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PINDUSTRY: the Lapel Pin Comeback

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Forget key rings and chokers; nowadays you’re never fully dressed without a pin (or five) attached to your outfit.

Over the past 12 months, you may have noticed millennials getting excited over Trump and Hillary themed badges and popular fashion brands releasing their own pin lines, but the enamel pin movement began long before 2016, and now it’s taking the Internet by storm.

Source: W Magazine

Originally, lapel pins were worn as either symbols of achievement, or by members of an organisation to showcase affiliation to a cause. Aside from the obvious political uses, enamel pins and patches are prominent in the military to indicate ranking (Heddels), and are often gifted by businesses, schools, universities and fraternities/sororities to elite members. More recently pin design, collecting and trading has become a popular hobby worldwide.

“Around 2014 was the early days of what you would call pin revival,” Eduardo Morales, better known as Instagram pin-prince Pin Lord, told W Magazine. “Small artists started doing unique, interesting, artsy sort of pins for the fun of it, and people just started liking it.”

The “pindustry” has rebooted with such enthusiasm that in 2016, New York played host to its very first Pin & Patch Show (for any pin-crazy Yankees reading, the 2017 show is on August 2). Although capacity at the cosy Chinatown Soup gallery is only 100 people, almost 2,000 pin fanatics flooded through the exhibition to gush over collections of the top ten New York pin brands.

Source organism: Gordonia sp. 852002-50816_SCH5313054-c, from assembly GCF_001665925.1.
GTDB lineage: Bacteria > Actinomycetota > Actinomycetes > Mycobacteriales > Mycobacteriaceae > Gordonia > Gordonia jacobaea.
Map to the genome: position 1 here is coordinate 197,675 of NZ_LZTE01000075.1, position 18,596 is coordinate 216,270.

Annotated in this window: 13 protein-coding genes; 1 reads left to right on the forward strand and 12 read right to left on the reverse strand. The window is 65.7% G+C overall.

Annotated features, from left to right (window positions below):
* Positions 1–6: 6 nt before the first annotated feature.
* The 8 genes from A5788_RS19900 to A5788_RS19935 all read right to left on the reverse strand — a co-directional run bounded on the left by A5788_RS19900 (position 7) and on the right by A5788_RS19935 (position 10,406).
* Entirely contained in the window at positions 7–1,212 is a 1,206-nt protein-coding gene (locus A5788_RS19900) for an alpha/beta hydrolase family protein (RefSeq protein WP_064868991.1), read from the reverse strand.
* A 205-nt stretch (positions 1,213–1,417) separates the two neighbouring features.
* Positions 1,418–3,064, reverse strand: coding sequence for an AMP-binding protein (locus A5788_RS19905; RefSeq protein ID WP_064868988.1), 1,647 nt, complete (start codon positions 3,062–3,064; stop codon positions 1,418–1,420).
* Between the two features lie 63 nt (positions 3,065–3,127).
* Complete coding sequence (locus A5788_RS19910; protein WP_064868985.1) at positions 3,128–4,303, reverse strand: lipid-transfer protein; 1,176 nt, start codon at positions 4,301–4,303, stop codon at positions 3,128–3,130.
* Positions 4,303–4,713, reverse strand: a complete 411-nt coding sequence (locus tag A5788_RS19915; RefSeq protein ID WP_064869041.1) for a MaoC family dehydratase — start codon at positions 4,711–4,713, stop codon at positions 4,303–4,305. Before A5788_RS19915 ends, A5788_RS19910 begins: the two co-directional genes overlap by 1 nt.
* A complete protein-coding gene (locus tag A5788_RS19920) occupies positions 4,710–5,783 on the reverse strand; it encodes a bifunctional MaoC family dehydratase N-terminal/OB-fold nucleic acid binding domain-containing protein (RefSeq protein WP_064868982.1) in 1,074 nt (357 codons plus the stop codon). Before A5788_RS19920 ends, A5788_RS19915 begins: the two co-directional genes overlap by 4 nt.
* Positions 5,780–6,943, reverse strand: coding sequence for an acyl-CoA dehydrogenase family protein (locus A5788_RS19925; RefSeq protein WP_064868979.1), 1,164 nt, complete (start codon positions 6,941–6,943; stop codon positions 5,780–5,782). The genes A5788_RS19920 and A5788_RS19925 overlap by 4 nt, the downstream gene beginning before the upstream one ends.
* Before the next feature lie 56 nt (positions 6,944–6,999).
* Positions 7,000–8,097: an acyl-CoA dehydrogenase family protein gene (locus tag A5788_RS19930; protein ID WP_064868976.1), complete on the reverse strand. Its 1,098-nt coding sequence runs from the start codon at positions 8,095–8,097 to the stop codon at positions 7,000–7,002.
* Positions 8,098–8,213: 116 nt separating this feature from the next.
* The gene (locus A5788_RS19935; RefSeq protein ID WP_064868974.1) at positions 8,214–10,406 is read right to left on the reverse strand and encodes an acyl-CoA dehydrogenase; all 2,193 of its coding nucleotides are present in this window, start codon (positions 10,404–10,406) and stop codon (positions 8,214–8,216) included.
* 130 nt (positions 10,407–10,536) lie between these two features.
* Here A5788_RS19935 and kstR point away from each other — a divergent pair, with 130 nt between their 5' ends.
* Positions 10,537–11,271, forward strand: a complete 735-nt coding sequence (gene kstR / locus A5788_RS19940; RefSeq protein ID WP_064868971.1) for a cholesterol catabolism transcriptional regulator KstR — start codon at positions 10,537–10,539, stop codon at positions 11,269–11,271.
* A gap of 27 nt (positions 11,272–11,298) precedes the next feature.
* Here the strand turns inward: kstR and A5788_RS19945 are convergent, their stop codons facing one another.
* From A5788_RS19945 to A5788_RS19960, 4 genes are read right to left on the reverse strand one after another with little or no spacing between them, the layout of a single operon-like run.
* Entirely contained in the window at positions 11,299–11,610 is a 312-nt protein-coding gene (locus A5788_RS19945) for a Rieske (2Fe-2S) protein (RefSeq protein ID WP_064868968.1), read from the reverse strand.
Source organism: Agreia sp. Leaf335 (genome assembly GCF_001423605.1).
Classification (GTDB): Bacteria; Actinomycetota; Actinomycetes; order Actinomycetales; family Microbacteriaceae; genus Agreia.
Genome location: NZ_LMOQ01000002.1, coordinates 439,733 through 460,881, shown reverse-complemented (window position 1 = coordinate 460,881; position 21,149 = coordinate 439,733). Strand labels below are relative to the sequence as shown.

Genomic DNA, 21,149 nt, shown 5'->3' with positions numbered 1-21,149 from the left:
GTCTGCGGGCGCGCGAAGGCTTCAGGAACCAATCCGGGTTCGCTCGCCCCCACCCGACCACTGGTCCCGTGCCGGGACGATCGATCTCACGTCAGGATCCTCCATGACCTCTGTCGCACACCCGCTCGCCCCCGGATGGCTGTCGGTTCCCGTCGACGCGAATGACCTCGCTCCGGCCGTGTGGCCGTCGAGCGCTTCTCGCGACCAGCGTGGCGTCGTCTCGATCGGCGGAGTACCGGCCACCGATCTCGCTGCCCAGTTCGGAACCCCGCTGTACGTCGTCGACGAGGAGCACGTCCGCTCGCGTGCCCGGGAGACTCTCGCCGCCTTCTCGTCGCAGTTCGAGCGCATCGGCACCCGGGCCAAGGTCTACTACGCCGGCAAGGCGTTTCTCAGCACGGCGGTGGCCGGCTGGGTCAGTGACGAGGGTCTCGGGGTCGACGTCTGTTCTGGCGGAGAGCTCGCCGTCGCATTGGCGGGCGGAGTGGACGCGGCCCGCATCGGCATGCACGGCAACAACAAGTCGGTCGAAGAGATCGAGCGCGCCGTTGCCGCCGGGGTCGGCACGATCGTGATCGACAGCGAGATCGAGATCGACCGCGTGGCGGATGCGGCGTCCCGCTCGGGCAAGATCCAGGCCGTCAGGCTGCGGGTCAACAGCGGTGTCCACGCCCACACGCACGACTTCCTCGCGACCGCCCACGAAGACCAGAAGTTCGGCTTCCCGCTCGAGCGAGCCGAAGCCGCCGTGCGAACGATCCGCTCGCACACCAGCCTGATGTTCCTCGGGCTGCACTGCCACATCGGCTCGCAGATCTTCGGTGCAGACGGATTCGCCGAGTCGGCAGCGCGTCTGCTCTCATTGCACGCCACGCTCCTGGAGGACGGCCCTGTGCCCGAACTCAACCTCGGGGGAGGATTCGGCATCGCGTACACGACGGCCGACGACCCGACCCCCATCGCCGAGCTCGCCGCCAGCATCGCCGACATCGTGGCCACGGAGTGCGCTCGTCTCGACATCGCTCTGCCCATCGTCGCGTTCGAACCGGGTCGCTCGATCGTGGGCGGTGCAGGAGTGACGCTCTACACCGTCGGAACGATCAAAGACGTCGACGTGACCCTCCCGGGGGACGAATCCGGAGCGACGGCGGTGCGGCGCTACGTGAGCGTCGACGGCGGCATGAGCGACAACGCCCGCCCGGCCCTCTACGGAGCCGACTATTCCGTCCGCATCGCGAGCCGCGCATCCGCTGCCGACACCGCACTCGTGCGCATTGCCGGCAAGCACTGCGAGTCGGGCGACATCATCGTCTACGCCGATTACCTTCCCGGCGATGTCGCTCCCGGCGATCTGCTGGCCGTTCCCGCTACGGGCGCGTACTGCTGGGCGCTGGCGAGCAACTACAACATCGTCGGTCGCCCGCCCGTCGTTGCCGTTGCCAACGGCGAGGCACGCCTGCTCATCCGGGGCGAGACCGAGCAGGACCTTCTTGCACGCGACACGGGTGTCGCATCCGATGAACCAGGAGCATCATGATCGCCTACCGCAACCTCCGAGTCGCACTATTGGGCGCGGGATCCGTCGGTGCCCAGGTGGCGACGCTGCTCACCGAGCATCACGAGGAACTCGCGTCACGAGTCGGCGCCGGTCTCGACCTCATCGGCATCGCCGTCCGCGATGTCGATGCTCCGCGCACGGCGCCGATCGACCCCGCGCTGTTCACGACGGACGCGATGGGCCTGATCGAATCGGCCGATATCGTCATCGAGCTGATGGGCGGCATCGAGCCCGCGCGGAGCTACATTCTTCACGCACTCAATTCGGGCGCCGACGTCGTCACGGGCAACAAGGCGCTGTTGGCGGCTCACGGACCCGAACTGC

Source: W Magazine

So why have pins made a comeback? Founder of Prize Pins believes it’s a new way to demonstrate identity. “People are always looking for ways to express themselves, and a pin is cheaper than a tattoo,” she told Vice. “They can literally take on any shape or form.”

Not only do modern pins add individual style to jeans, bags, jackets, shoes – pretty much anything you can stick a pin through – but they’ve opened up opportunities for small-time artists to create an affordable product on a global platform.

Even better, enamel pins – like PinstaPals – can be used to promote a greater cause. In our case, $2 from every pin is donated to Lort Smith Animal Hospital, which is part vet, part foster centre and it also runs a volunteer program that sees therapy dogs visit hospitals and aged care homes. 

Tag us in your pin collection snaps on Facebook or Instagram using the hashtag #mypinstapal and show us what you've got!



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